Skip to Main Content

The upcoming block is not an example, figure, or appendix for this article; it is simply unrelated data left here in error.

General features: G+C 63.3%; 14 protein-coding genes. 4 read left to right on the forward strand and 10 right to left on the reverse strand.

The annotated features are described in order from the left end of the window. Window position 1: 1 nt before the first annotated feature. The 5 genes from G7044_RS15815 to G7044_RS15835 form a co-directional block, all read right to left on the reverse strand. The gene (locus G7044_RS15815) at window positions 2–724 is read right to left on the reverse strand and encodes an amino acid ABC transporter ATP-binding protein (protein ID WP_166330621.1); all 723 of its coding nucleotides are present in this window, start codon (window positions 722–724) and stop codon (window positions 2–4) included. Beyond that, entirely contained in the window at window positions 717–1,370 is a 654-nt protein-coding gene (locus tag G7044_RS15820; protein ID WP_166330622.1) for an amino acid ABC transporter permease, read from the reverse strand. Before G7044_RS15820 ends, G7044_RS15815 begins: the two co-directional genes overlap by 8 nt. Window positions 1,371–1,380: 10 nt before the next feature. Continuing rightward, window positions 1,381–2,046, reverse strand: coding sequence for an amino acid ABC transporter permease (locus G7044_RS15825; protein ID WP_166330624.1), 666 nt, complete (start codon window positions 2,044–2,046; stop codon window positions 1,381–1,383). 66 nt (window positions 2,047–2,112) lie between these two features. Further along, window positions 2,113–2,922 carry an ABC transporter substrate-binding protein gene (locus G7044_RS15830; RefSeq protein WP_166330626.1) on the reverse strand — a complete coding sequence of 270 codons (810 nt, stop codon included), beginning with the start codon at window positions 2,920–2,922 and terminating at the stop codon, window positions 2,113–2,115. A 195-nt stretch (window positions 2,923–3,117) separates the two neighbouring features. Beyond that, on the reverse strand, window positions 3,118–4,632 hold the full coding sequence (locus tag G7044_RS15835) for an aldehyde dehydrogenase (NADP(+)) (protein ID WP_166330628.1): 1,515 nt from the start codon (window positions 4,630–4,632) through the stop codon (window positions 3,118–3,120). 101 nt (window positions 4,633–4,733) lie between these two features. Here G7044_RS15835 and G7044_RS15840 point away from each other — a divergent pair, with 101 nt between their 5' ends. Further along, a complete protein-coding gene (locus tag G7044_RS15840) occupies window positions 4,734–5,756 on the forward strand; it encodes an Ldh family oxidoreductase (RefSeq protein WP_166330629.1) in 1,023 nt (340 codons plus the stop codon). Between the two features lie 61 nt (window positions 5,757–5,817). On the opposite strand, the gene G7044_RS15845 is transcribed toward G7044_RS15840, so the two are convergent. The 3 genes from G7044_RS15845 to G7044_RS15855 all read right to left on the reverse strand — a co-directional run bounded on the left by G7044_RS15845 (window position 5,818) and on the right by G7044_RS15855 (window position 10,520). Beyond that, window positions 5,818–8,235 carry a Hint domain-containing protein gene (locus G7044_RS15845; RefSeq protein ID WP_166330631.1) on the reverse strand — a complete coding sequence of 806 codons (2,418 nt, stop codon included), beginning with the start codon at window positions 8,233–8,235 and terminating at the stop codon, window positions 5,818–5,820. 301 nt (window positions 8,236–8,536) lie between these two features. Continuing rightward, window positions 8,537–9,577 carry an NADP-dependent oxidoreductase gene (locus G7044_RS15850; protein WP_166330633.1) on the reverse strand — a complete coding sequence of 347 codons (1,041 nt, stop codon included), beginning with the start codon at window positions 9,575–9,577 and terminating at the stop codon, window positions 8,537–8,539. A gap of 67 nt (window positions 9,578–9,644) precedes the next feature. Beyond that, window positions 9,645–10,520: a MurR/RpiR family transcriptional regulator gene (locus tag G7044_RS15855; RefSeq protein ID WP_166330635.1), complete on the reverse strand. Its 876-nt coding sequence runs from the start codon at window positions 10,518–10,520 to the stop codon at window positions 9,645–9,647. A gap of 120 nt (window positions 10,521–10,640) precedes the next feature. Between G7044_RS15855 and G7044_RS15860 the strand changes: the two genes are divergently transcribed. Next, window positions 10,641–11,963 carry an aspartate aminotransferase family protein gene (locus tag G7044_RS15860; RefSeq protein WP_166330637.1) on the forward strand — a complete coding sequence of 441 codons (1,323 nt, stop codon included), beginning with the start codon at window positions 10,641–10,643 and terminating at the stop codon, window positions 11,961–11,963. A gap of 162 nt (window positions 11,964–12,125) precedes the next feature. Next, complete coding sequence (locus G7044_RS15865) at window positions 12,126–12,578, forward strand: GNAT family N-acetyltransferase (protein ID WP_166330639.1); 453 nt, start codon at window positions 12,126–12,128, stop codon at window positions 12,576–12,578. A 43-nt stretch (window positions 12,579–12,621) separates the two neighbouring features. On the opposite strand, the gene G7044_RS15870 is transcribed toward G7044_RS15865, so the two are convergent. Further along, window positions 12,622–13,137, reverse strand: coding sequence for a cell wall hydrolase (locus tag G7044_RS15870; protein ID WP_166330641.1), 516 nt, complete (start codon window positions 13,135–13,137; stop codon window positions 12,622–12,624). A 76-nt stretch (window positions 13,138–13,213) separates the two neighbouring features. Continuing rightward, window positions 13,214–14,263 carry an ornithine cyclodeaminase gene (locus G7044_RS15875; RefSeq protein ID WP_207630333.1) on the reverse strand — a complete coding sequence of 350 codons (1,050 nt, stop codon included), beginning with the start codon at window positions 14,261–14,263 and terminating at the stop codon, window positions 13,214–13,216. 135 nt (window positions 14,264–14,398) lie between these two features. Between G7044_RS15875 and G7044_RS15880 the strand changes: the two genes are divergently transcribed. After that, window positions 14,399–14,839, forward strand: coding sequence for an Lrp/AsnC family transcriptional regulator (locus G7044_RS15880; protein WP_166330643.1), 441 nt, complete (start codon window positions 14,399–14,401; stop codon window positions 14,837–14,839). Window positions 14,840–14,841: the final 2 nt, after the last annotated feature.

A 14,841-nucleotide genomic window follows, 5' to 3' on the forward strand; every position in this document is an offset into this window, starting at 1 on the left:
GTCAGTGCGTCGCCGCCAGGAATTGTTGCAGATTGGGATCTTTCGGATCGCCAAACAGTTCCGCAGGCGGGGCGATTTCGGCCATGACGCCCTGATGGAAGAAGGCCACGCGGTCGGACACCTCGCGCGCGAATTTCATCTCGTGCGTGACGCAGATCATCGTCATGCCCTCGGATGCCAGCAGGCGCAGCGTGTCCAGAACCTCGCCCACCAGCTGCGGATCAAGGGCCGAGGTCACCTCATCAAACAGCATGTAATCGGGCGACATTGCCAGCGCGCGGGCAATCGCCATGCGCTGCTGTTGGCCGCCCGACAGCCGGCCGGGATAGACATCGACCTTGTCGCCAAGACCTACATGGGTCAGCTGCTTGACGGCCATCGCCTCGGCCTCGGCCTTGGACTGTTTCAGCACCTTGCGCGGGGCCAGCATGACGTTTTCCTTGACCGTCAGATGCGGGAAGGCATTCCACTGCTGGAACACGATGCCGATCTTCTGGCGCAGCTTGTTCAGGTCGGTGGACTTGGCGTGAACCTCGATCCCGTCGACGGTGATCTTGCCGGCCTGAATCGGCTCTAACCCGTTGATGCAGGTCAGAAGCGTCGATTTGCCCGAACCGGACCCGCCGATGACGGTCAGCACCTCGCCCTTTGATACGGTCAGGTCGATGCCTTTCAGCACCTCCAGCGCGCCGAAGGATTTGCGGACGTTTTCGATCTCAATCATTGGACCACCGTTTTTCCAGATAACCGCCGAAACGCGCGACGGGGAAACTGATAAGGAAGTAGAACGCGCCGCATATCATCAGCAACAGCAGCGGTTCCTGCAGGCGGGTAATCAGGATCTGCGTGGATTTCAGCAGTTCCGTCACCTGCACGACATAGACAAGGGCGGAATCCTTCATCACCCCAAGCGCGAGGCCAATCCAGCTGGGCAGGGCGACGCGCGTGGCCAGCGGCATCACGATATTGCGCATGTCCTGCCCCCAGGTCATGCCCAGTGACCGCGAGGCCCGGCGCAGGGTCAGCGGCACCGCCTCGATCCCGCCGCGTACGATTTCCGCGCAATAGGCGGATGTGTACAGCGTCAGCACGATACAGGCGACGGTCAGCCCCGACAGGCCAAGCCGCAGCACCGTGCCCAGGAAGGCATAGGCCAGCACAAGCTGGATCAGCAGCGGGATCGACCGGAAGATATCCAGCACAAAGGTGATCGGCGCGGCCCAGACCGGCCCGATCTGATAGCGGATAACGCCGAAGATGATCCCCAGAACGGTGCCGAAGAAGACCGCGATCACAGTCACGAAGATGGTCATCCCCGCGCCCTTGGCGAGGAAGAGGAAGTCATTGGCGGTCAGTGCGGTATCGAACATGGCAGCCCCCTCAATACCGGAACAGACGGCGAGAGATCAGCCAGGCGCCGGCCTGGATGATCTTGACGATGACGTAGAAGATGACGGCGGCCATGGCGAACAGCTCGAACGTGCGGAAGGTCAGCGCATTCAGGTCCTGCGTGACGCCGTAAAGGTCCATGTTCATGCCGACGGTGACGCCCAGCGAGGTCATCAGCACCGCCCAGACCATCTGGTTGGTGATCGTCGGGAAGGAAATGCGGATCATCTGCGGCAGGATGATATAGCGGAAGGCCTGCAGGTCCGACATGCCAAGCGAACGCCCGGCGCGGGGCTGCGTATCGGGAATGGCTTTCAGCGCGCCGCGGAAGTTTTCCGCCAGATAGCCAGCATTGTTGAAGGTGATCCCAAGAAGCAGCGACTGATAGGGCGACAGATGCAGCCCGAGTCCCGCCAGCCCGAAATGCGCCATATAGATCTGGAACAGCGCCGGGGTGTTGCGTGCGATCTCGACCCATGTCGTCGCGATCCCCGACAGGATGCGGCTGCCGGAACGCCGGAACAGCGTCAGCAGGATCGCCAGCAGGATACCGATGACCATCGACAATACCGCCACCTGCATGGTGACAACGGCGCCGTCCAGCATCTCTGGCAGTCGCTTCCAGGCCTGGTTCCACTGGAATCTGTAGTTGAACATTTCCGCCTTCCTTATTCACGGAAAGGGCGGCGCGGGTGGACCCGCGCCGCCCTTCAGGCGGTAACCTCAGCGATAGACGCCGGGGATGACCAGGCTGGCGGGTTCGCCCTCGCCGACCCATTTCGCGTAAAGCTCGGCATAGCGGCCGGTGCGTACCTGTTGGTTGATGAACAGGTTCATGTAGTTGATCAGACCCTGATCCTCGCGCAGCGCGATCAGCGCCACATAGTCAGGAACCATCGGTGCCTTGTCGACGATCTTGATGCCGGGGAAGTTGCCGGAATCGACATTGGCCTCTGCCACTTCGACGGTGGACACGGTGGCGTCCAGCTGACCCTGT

A description is given of an antenna consisting of an interconnected wire grid formed by etching metallic lines on a dielectric sheet backed by a metallic ground plane. The theory of operation, analytical model, and experimental findings for this approach to a printed array are described. The device is low cost, light weight, and has sufficient bandwidth to be of use in a variety of applications. An analytical model is developed which establishes transmission line equivalent circuits for the wire grid elements. Current distributions determined from the model are shown to predict accurately the measured pattern performance of a typical implementation. The bandwidth as established by various pattern parameters is quantitatively assessed. Particular emphasis is given to methods of amplitude control through control of line impedances. A particular design implementation is presented for a five-wavelength circular array with independent quadrant control. Measured results from this configuration are compared to theory.